Wang et al., in “Orally Administered Lactiplantibacillus plantarum OLL2712 Decreased Intestinal Permeability, Especially in the Ileum: Ingested Lactic Acid Bacteria Alleviated Obesity-Induced Inflammation by Collaborating with Gut Microbiota,” demonstrate that Lactiplantibacillus plantarum OLL2712 can alleviate obesity-related gut microbiota imbalances in a mouse model. The authors report reduced intestinal inflammation and enhanced gut barrier function, attributed to the regulation of key gene expressions.

Wassie et al., in “Microbiome-Metabolome Analysis Reveals Alterations in the Composition and Metabolism of Caecal Microbiota and Metabolites with Dietary Enteromorpha Polysaccharide and Yeast Glycoprotein in Chickens,” show that dietary supplementation with Enteromorpha polysaccharide (EP) and Yeast glycoprotein (YG) modulates intestinal microbiota and their metabolites. This finding provides insight into potential feed additives and therapeutic approaches in metabolic diseases.

Zhang et al., in “PRR-Mediated Immune Response and Intestinal Flora Profile in Soybean Meal-Induced Enteritis of Pearl Gentian Groupers,” demonstrate significant correlations between intestinal flora variations and activation of pattern recognition receptors (PRRs) in soybean meal-induced enteritis in pearl gentian groupers. Their work may pave the way for understanding immune regulation and PRR mechanisms in preclinical models.

Abdelhamid et al., in “Nlrp12 Deficiency Alters Gut Microbiota and Ameliorates Faslpr-Mediated Systemic Autoimmunity in Male Mice,” reveal that Nlrp12 deficiency attenuates autoimmune responses and modifies gut microbiota in a sex-dependent manner, offering novel insights into NLRP12’s immunoregulatory role in systemic AIDs.

Lastly, Huang et al., in their bidirectional Mendelian randomization study “Causal Relationships Between Gut Microbiota and Programmed Cell Death Protein 1/Programmed Cell Death-Ligand 1” establish potential causal links between gut microbiomes and the immune checkpoint proteins PD-1/PD-L1, expanding the scope of immunotherapy and cancer treatment.

In conclusion, this Research Topic provides a platform for cutting-edge research exploring the dynamic interplay between innate immunity and microbiota in immune-related diseases, heralding novel therapeutic avenues.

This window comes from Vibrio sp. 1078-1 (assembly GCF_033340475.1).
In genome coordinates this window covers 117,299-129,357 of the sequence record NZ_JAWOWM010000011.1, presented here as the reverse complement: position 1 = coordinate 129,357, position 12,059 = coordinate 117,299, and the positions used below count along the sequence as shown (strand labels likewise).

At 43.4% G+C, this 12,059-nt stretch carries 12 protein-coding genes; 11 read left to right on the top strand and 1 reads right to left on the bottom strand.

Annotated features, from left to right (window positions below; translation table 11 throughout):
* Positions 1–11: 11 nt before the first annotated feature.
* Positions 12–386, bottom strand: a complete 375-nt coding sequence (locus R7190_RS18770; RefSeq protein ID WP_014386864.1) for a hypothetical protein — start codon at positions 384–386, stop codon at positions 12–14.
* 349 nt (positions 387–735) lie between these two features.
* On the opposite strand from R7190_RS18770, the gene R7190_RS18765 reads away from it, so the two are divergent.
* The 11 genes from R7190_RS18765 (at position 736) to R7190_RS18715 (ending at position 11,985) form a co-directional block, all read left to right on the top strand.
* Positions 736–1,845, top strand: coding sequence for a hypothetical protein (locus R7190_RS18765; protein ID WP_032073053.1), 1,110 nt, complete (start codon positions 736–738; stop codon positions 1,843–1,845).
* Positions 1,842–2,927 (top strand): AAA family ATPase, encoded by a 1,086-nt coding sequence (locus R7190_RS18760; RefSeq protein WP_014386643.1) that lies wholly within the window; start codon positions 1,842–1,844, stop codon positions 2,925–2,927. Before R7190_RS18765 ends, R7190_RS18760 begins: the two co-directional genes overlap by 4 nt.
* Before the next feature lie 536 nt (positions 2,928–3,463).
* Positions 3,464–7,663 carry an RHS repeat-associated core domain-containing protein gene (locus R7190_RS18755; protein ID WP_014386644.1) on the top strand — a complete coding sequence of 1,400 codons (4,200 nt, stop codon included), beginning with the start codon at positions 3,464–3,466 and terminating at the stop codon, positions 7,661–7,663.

Author contributions

HZ: Writing – original draft, Writing – review & editing. ZL: Writing – original draft, Writing – review & editing.


The author(s) declare that no financial support was received for the research, authorship, and/or publication of this article.

Conflict of interest

The authors declare that the research was conducted in the absence of any commercial or financial relationships that could be construed as a potential conflict of interest.

Publisher’s note

All claims expressed in this article are solely those of the authors and do not necessarily represent those of their affiliated organizations, or those of the publisher, the editors and the reviewers. Any product that may be evaluated in this article, or claim that may be made by its manufacturer, is not guaranteed or endorsed by the publisher.

Keywords: innate immunity, microbiota, cross talk, immune recognition, immune polarization

Citation: Zhu H and Liu Z (2023) Editorial: Innate immunity and cross-talk with microflora in the regulation of immune recognition and polarization during immune-related diseases. Front. Immunol. 14:1335238. doi: 10.3389/fimmu.2023.1335238

Received: 08 November 2023; Accepted: 13 November 2023;
Published: 20 November 2023.

Edited and Reviewed by:

Francesca Granucci, University of Milano-Bicocca, Italy

Copyright © 2023 Zhu and Liu. This is an open-access article distributed under the terms of the Creative Commons Attribution License (CC BY). The use, distribution or reproduction in other forums is permitted, provided the original author(s) and the copyright owner(s) are credited and that the original publication in this journal is cited, in accordance with accepted academic practice. No use, distribution or reproduction is permitted which does not comply with these terms.

*Correspondence: Haitao Zhu,; Zhongwei Liu,

Disclaimer: All claims expressed in this article are solely those of the authors and do not necessarily represent those of their affiliated organizations, or those of the publisher, the editors and the reviewers. Any product that may be evaluated in this article or claim that may be made by its manufacturer is not guaranteed or endorsed by the publisher.